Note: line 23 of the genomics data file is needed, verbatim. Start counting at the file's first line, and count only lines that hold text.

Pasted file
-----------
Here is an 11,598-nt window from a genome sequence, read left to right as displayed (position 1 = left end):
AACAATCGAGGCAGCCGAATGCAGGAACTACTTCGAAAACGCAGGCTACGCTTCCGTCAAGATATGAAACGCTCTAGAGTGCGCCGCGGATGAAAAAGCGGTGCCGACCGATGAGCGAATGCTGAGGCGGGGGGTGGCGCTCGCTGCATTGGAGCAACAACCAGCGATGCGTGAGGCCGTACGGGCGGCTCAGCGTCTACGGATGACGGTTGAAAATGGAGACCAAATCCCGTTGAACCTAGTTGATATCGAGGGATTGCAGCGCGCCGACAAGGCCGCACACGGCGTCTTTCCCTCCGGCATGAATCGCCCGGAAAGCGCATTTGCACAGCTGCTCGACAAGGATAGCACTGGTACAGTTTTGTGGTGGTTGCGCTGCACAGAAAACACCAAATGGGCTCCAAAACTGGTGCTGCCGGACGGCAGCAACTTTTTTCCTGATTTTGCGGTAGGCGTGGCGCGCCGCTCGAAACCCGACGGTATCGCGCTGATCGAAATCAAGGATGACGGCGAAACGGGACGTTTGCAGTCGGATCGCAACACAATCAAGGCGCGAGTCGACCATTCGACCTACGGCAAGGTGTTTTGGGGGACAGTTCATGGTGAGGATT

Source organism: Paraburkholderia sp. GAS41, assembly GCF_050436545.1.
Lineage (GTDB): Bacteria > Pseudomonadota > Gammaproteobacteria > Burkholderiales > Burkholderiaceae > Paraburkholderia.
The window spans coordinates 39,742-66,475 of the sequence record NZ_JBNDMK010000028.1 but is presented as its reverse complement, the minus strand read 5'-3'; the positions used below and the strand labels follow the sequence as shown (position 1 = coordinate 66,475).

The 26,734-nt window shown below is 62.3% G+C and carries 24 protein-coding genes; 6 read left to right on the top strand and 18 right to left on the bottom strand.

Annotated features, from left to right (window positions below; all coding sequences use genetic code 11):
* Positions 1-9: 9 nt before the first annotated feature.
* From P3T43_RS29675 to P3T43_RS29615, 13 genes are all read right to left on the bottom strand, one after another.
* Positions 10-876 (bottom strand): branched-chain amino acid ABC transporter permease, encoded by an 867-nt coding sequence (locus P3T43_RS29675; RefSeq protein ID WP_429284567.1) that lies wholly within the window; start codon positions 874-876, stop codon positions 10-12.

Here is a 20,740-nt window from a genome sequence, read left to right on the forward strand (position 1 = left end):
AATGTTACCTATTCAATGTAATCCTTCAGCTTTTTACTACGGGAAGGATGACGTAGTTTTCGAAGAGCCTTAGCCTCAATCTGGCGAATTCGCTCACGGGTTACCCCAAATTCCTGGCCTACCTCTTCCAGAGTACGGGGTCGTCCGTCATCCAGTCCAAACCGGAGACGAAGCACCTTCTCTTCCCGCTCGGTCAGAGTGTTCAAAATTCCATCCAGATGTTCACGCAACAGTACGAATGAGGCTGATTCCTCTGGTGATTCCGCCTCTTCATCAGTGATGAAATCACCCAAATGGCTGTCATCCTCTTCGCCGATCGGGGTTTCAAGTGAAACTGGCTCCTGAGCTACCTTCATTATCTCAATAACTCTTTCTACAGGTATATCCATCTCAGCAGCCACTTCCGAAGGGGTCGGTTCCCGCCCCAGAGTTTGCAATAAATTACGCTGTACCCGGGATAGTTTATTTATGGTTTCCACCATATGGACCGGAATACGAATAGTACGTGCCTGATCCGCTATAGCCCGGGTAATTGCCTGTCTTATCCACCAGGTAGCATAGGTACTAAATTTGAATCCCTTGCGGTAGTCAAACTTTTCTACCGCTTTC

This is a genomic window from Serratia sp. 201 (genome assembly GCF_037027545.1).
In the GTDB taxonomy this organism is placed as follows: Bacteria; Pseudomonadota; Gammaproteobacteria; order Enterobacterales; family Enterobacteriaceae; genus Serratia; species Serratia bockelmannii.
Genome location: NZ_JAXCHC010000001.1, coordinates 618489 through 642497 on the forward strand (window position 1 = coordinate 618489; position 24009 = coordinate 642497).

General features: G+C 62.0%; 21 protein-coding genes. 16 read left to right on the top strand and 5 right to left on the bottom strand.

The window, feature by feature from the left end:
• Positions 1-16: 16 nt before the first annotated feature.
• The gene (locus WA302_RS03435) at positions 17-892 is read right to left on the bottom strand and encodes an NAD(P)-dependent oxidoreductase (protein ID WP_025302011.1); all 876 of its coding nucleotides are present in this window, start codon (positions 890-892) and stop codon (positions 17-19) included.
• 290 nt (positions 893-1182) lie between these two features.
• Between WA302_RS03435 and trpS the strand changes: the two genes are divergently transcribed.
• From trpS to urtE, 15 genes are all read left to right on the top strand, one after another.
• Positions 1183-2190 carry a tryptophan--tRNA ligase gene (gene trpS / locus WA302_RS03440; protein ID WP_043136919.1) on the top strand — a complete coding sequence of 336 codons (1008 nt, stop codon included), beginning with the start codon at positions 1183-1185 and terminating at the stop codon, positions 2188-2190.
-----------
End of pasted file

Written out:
• Positions 1183-2190 carry a tryptophan--tRNA ligase gene (gene trpS / locus WA302_RS03440; protein ID WP_043136919.1) on the top strand — a complete coding sequence of 336 codons (1008 nt, stop codon included), beginning with the start codon at positions 1183-1185 and terminating at the stop codon, positions 2188-2190.